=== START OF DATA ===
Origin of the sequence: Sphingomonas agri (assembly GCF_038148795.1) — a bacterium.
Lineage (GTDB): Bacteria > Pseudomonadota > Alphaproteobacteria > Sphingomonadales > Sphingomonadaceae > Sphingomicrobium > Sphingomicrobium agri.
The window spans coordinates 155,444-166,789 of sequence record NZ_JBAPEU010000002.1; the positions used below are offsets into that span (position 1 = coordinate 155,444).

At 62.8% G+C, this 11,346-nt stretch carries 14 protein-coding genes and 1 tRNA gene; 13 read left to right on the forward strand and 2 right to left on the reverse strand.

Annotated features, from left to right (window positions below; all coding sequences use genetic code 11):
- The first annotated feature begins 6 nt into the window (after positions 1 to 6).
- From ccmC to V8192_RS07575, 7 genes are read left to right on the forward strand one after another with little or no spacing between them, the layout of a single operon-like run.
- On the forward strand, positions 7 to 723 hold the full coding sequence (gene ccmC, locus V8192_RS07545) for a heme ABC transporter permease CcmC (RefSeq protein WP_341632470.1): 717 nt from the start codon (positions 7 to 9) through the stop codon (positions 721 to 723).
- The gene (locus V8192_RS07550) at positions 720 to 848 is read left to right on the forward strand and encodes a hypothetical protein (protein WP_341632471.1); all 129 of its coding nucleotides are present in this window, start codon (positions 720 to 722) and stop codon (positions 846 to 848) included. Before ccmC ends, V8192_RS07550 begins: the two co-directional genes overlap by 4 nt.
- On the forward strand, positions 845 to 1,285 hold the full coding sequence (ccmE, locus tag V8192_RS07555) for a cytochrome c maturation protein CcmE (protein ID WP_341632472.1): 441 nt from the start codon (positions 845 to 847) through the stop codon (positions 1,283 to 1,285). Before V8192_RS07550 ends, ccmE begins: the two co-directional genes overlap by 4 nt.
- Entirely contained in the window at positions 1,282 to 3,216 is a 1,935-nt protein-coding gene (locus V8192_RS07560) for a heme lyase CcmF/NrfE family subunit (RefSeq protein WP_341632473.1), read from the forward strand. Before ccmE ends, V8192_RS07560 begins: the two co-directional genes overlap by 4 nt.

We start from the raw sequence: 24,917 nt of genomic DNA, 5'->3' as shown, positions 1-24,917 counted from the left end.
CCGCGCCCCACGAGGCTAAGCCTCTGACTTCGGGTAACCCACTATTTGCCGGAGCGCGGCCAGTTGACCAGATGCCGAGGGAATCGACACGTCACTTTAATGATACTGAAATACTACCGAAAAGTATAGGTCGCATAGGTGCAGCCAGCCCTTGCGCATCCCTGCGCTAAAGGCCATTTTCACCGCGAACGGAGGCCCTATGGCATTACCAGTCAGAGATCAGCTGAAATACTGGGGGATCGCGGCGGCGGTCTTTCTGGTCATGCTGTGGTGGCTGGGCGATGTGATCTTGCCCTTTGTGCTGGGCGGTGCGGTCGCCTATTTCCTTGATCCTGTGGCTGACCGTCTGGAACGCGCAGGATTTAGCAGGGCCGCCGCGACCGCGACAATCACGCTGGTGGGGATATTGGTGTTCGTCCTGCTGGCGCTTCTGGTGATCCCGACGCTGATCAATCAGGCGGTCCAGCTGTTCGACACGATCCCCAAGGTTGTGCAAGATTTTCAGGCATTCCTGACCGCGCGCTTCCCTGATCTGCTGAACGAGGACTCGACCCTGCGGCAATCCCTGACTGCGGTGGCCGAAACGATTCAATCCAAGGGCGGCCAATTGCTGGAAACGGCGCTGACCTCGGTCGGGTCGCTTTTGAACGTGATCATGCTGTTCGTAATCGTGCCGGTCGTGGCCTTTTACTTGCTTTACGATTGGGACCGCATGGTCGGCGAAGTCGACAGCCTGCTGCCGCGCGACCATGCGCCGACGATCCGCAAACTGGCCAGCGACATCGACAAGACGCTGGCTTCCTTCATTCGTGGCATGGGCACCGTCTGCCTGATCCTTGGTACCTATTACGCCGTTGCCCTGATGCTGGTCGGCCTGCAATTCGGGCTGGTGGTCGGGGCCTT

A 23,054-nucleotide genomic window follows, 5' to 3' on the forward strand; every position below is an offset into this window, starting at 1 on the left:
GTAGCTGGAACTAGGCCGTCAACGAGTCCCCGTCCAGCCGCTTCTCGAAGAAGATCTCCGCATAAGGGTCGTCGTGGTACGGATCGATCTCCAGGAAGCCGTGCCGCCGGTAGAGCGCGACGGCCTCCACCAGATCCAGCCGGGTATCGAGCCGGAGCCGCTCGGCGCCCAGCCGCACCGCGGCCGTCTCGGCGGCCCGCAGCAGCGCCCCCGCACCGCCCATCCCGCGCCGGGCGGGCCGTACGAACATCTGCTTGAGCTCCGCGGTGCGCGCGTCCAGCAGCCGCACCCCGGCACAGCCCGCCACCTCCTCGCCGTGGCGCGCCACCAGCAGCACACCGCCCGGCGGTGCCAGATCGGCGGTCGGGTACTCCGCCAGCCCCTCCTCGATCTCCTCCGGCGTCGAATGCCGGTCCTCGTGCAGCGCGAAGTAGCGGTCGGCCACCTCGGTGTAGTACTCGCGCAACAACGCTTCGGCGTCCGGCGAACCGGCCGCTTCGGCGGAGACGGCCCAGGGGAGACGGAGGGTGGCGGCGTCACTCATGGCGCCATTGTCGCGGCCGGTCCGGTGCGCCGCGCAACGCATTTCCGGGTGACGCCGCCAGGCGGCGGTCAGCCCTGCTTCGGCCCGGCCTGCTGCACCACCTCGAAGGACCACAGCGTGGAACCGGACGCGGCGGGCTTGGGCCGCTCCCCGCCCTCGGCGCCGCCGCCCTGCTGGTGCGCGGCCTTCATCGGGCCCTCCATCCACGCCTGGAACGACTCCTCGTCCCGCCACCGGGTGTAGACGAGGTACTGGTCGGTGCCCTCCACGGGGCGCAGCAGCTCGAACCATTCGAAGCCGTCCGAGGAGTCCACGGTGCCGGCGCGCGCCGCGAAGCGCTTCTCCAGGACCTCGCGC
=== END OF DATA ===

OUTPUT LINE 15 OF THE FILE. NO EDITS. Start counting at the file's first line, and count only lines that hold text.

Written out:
GTAGCTGGAACTAGGCCGTCAACGAGTCCCCGTCCAGCCGCTTCTCGAAGAAGATCTCCGCATAAGGGTCGTCGTGGTACGGATCGATCTCCAGGAAGCCGTGCCGCCGGTAGAGCGCGACGGCCTCCACCAGATCCAGCCGGGTATCGAGCCGGAGCCGCTCGGCGCCCAGCCGCACCGCGGCCGTCTCGGCGGCCCGCAGCAGCGCCCCCGCACCGCCCATCCCGCGCCGGGCGGGCCGTACGAACATCTGCTTGAGCTCCGCGGTGCGCGCGTCCAGCAGCCGCACCCCGGCACAGCCCGCCACCTCCTCGCCGTGGCGCGCCACCAGCAGCACACCGCCCGGCGGTGCCAGATCGGCGGTCGGGTACTCCGCCAGCCCCTCCTCGATCTCCTCCGGCGTCGAATGCCGGTCCTCGTGCAGCGCGAAGTAGCGGTCGGCCACCTCGGTGTAGTACTCGCGCAACAACGCTTCGGCGTCCGGCGAACCGGCCGCTTCGGCGGAGACGGCCCAGGGGAGACGGAGGGTGGCGGCGTCACTCATGGCGCCATTGTCGCGGCCGGTCCGGTGCGCCGCGCAACGCATTTCCGGGTGACGCCGCCAGGCGGCGGTCAGCCCTGCTTCGGCCCGGCCTGCTGCACCACCTCGAAGGACCACAGCGTGGAACCGGACGCGGCGGGCTTGGGCCGCTCCCCGCCCTCGGCGCCGCCGCCCTGCTGGTGCGCGGCCTTCATCGGGCCCTCCATCCACGCCTGGAACGACTCCTCGTCCCGCCACCGGGTGTAGACGAGGTACTGGTCGGTGCCCTCCACGGGGCGCAGCAGCTCGAACCATTCGAAGCCGTCCGAGGAGTCCACGGTGCCGGCGCGCGCCGCGAAGCGCTTCTCCAGGACCTCGCGC